It has been five long years since Juno left the planet earth with its sights on Pluto; Juno has finally gone through the solar system and now reached its destination. Juno is now traveling at a massive 250,000 kilometer per hour.
This $1.13 billion mission was launched back in 2011, and ever since then until date, the team may not have experienced a more dangerous phase as what happened at 11:18 pm yesterday when Juno initiated its final approach procedures. This final approach was very critical, as Juno needed to insert itself into the orbit around Jupiter since it would not be safe to fly past it or crash into it. To be able to insert itself into Jupiter, it needed to ignite its main engine for about 35 minutes.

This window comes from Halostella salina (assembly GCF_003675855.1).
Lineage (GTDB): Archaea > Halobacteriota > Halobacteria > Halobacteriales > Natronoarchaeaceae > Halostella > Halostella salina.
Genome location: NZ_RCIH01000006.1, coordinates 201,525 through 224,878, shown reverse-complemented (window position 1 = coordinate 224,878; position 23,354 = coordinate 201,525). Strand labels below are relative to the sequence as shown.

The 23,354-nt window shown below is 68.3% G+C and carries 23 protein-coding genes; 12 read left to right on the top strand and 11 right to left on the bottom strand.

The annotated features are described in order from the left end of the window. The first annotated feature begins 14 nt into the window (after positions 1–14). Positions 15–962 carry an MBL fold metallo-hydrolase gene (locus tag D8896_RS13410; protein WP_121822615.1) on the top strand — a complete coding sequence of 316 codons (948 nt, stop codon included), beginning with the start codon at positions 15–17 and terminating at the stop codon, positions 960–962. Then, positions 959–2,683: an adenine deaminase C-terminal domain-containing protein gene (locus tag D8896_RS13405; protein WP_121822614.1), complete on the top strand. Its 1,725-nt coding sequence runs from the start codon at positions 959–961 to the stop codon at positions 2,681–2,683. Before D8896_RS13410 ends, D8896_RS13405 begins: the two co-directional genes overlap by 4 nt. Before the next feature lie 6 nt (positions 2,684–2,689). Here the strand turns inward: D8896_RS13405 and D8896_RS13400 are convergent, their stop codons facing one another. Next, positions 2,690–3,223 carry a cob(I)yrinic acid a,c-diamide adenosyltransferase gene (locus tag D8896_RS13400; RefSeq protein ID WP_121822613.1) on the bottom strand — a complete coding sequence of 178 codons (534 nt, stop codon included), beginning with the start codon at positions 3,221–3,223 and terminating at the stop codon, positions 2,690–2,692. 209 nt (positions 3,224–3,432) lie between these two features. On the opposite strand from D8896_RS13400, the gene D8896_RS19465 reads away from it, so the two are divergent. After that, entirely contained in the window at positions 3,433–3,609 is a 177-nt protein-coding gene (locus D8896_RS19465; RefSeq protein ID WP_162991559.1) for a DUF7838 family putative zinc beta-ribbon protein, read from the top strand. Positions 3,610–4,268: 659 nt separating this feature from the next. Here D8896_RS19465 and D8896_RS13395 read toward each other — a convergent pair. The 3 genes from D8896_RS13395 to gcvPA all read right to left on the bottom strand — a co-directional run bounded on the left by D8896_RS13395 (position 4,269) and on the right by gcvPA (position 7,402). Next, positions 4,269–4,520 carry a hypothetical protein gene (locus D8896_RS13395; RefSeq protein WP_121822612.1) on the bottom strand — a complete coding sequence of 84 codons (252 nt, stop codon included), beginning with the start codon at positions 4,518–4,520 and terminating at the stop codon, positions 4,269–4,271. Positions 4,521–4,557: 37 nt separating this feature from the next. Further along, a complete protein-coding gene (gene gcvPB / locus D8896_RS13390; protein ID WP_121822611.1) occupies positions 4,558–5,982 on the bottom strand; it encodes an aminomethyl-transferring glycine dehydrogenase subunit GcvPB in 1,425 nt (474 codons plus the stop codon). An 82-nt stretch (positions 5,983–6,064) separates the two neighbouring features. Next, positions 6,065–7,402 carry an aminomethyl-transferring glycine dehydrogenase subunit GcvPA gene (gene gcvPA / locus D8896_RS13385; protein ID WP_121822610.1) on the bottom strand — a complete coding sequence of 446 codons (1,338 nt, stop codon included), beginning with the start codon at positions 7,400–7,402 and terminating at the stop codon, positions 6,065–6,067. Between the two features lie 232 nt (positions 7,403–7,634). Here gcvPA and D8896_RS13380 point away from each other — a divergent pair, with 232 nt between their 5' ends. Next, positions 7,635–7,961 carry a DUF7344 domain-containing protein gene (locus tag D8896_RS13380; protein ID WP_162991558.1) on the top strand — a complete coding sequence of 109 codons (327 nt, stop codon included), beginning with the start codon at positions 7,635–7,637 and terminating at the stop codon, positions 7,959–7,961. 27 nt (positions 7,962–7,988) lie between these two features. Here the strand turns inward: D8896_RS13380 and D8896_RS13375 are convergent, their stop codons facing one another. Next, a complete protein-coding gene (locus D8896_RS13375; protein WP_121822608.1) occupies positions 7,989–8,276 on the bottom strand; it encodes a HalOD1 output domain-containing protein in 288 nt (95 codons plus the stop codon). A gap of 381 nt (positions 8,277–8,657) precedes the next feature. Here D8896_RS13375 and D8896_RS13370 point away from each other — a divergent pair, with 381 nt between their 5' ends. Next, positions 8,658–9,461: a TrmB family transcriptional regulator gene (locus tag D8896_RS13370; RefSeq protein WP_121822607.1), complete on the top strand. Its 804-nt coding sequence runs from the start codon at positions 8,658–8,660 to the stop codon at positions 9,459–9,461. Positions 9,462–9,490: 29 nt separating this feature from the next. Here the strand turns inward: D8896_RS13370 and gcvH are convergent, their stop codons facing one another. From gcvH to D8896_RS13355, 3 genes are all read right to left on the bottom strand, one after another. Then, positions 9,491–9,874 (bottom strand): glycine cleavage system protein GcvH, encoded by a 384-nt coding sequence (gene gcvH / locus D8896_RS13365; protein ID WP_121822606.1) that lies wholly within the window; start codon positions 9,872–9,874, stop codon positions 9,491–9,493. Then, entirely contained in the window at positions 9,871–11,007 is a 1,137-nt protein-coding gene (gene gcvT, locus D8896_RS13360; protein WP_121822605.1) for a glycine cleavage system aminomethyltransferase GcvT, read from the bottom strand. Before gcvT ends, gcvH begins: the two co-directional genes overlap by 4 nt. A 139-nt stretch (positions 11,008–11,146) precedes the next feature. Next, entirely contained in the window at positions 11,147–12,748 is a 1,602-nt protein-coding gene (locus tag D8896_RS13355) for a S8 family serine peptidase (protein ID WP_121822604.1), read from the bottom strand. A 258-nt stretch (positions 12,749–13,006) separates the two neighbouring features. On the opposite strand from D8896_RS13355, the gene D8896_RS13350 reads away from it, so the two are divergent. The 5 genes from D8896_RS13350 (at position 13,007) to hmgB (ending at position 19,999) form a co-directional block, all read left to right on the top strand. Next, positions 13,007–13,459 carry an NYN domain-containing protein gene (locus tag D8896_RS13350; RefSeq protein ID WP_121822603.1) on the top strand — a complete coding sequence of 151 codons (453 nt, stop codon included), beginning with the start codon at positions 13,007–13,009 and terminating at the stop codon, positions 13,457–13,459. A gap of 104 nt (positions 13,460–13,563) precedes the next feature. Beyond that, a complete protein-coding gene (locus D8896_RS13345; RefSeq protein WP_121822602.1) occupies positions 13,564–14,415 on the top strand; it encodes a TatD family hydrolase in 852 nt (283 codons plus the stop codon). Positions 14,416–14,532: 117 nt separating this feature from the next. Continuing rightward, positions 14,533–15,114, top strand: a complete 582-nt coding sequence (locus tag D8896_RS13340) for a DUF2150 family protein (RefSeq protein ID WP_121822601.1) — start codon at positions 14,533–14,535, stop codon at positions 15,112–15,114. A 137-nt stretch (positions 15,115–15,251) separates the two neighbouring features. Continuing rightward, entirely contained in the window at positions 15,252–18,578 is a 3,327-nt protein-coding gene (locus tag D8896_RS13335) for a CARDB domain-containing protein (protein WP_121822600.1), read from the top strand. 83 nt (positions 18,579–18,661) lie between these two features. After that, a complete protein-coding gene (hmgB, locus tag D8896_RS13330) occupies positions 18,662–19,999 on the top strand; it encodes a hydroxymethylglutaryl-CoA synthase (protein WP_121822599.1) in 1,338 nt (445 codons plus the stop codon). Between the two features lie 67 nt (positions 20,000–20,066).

The burn is now completed, and Juno has started its 37 orbits around Jupiter; during this orbit, it will be diving through Jupiter’s radiation belts and going as far as 3,000 miles from Jupiter’s cloud tops. Well, it’s really cool, as Juno has been given a suite of scientific instruments, so it will be providing data that will help to improve our understanding of Jupiter’s formation and evolution.
The spacecraft was named after the Roman goddess, Jupiter’s wife. Juno will help scientists get a chance of seeing below Jupiter’s dense cloud cover, a feat that has never been met.